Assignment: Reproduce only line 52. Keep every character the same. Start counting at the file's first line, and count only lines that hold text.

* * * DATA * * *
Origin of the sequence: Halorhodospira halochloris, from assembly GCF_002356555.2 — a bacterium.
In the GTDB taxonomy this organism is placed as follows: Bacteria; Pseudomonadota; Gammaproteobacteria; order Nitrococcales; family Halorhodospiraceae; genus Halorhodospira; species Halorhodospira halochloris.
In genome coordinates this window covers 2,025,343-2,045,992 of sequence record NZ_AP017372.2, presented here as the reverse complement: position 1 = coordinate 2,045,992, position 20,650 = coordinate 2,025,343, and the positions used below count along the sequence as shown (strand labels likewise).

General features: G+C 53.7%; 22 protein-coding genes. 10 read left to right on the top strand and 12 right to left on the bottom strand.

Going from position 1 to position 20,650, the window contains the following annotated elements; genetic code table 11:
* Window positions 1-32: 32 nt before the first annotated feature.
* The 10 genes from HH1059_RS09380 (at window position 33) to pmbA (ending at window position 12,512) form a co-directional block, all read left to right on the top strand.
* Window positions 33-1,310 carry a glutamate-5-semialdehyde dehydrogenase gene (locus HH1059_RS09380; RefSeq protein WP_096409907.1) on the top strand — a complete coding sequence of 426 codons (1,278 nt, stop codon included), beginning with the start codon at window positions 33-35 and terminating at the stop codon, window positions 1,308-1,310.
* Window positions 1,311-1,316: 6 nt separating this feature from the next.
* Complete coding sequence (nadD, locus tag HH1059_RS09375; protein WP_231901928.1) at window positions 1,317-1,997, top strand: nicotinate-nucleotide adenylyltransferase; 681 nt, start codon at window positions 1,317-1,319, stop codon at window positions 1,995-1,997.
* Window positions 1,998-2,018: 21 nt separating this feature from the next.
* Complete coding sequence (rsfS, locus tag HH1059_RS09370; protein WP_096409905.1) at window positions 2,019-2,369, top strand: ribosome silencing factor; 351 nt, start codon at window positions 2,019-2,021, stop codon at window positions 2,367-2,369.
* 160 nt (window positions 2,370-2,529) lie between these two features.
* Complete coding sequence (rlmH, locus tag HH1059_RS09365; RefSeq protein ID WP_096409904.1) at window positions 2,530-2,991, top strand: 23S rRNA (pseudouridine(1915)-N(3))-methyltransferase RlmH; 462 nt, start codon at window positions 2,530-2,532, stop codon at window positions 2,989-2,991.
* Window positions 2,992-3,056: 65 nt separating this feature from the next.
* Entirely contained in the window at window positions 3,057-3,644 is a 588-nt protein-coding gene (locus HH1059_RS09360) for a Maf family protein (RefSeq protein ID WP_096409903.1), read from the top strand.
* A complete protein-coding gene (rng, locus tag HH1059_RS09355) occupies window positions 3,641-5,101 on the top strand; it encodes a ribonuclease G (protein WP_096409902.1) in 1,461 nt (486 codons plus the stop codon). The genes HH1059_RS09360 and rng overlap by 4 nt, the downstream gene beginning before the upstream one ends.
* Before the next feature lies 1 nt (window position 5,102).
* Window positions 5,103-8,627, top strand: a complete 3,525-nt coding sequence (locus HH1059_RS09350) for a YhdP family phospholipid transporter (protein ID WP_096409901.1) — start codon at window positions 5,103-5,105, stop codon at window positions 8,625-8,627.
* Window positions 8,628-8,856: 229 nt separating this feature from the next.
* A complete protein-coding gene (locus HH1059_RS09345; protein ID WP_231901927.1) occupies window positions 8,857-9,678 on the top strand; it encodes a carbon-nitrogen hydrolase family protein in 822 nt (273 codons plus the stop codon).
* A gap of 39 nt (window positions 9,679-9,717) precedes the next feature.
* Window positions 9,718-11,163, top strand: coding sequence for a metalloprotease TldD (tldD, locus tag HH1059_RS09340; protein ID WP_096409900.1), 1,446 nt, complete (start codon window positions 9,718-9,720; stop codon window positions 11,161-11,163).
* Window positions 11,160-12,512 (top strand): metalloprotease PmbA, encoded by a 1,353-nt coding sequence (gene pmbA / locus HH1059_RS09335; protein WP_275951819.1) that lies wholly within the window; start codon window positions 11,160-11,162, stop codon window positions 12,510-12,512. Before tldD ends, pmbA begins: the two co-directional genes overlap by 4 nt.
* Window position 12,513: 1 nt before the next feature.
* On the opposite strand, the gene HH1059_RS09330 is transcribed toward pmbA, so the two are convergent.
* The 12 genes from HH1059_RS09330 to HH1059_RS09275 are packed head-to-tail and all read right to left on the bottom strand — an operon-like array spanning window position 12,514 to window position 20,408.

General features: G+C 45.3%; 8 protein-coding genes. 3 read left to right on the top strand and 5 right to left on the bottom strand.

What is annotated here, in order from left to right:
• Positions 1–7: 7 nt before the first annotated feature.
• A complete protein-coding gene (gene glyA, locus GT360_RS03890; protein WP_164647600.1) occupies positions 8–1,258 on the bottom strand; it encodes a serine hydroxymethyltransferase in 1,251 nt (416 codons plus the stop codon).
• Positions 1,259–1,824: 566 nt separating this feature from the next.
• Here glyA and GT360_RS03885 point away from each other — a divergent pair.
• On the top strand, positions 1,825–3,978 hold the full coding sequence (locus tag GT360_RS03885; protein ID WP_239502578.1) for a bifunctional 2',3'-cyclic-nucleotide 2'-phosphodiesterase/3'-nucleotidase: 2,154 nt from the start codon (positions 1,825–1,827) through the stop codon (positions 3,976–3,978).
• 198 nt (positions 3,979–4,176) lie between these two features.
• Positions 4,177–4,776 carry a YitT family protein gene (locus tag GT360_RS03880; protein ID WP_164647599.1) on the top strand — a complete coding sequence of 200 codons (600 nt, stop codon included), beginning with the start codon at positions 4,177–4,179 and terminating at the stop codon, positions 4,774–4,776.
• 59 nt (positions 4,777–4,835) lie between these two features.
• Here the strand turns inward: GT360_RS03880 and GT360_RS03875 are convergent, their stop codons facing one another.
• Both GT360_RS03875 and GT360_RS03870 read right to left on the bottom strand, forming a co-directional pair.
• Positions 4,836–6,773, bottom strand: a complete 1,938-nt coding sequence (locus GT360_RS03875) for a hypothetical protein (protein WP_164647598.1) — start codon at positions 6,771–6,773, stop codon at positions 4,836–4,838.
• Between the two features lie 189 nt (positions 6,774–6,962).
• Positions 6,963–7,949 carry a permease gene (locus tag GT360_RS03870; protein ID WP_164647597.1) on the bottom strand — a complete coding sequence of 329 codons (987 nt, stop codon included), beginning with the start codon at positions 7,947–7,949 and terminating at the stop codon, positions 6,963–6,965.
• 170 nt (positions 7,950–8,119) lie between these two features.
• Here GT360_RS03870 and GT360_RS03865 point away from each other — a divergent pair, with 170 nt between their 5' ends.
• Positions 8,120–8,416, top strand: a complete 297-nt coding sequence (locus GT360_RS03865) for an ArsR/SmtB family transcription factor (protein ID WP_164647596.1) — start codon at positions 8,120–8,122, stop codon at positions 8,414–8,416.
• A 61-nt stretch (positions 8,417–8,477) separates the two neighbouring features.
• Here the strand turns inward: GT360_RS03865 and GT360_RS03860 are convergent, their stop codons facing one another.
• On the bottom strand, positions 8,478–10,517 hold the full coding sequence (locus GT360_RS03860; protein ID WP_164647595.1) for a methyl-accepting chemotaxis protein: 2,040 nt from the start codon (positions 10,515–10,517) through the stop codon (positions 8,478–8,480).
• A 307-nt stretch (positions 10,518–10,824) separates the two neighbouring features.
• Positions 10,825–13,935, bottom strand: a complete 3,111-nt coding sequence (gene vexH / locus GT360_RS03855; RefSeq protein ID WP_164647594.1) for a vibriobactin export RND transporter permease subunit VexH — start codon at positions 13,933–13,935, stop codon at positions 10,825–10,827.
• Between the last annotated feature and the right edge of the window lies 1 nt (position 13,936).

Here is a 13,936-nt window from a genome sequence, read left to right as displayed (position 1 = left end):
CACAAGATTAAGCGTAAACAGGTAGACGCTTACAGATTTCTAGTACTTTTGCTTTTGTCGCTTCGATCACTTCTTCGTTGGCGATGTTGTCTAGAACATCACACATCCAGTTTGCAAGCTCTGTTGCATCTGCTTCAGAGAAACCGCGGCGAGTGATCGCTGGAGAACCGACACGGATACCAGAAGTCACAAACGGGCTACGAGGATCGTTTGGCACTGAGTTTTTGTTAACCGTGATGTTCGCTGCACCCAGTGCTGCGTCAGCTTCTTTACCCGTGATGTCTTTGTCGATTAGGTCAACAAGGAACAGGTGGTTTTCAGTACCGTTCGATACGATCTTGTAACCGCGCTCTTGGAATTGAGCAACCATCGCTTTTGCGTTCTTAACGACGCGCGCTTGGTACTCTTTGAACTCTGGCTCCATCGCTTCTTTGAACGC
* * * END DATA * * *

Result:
Here is a 13,936-nt window from a genome sequence, read left to right as displayed (position 1 = left end):